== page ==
To assess the interaction of bronchial asthma and beta-agonist drugs, beta-adrenergic receptors were measured in human mixed leukocyte, mononuclear cell, and polymorphonuclear leukocyte cell membranes simultaneously. The densities and affinities of beta-adrenergic receptors were determined, by Scatchard analysis, with a potent beta-antagonist 125I-hydroxybenzylpindolol (125I-HYP) and compared among 12 nonatopic controls (group I), 13 mild asthmatics not taking drugs (group II), and eight asthmatics receiving long-term beta-agonist therapy (group III). Our findings were as follows. (1) Asthmatics not taking drugs (group II) have significantly lower mean mononuclear leukocyte beta-adrenergic receptor density (p <0.05) but no significant difference in mean polymorphonuclear leukocyte beta-adrenergic receptor density than the control group. (2) Asthmatics receiving long-term beta-agonist treatment (group III) had significantly lower mean beta-adrenergic receptor density in all three cell fractions (p <0.05). (3) Group I and II females had a higher mean beta-adrenergic receptor density in mixed leukocyte and polymorphonuclear cell fractions than males (p <0.05). (4) Terbutaline sulfate clearly caused desensitization of beta-adrenergic receptors in human leukocyte membranes in vivo. These results show that beta-adrenergic receptor density is influenced by cell type, beta-adrenergic agonist administration, and sex; they also show that bronchial asthma itself is associated with lower lymphocyte beta-receptor density.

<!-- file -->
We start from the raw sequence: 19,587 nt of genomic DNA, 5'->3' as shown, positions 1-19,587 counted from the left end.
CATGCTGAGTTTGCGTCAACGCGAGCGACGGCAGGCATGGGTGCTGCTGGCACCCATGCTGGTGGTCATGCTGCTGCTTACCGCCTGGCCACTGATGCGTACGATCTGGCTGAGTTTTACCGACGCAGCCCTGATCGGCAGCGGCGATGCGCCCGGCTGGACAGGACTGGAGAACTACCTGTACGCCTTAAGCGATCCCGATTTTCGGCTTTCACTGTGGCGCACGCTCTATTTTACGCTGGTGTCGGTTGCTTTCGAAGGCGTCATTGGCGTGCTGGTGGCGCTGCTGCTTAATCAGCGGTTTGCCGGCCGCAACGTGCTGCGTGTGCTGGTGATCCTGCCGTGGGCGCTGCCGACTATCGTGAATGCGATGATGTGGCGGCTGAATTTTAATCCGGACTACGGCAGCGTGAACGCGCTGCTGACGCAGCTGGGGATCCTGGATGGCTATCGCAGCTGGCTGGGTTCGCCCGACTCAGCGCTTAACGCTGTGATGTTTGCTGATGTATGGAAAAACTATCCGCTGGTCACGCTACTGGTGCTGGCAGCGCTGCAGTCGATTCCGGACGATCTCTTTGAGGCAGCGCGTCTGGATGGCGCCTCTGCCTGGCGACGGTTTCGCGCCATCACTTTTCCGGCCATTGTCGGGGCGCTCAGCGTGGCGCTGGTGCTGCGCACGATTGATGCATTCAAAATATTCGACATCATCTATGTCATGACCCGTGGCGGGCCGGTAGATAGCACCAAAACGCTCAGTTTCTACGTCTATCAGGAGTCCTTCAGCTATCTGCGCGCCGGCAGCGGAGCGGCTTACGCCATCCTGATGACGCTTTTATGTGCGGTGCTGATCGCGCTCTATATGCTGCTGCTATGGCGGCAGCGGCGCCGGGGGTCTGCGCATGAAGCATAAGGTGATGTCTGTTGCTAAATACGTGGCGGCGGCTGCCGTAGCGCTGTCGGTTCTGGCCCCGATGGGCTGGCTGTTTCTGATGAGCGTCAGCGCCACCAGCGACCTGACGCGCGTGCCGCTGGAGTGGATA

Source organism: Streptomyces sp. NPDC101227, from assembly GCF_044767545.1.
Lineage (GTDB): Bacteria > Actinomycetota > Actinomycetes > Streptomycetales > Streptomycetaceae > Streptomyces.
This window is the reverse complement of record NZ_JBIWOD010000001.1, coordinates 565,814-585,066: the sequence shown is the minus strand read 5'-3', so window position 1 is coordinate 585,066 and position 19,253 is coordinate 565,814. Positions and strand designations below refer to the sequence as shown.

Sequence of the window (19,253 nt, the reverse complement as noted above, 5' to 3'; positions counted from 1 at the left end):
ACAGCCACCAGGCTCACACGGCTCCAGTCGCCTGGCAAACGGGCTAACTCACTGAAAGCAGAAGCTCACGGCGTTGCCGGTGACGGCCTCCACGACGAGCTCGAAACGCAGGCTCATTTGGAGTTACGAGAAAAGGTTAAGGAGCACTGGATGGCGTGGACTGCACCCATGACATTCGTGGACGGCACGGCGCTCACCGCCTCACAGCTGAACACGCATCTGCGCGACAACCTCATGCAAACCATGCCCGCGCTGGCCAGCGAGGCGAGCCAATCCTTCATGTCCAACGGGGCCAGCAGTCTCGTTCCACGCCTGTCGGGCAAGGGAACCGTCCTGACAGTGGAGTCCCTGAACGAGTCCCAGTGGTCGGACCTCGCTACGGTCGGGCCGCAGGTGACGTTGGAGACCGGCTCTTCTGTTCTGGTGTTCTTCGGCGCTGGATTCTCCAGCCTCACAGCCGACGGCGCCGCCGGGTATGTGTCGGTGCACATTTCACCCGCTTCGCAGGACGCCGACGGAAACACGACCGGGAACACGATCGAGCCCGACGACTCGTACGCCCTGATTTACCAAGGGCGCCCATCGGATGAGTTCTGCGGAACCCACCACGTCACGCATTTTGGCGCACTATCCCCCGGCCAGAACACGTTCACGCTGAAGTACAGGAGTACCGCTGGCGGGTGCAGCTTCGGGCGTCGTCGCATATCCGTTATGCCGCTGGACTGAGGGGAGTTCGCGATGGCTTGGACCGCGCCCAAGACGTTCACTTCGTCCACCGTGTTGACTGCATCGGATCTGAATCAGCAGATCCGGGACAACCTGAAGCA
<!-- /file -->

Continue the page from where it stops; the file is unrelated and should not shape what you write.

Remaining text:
All Science Journal Classification (ASJC) codes
- Immunology and Allergy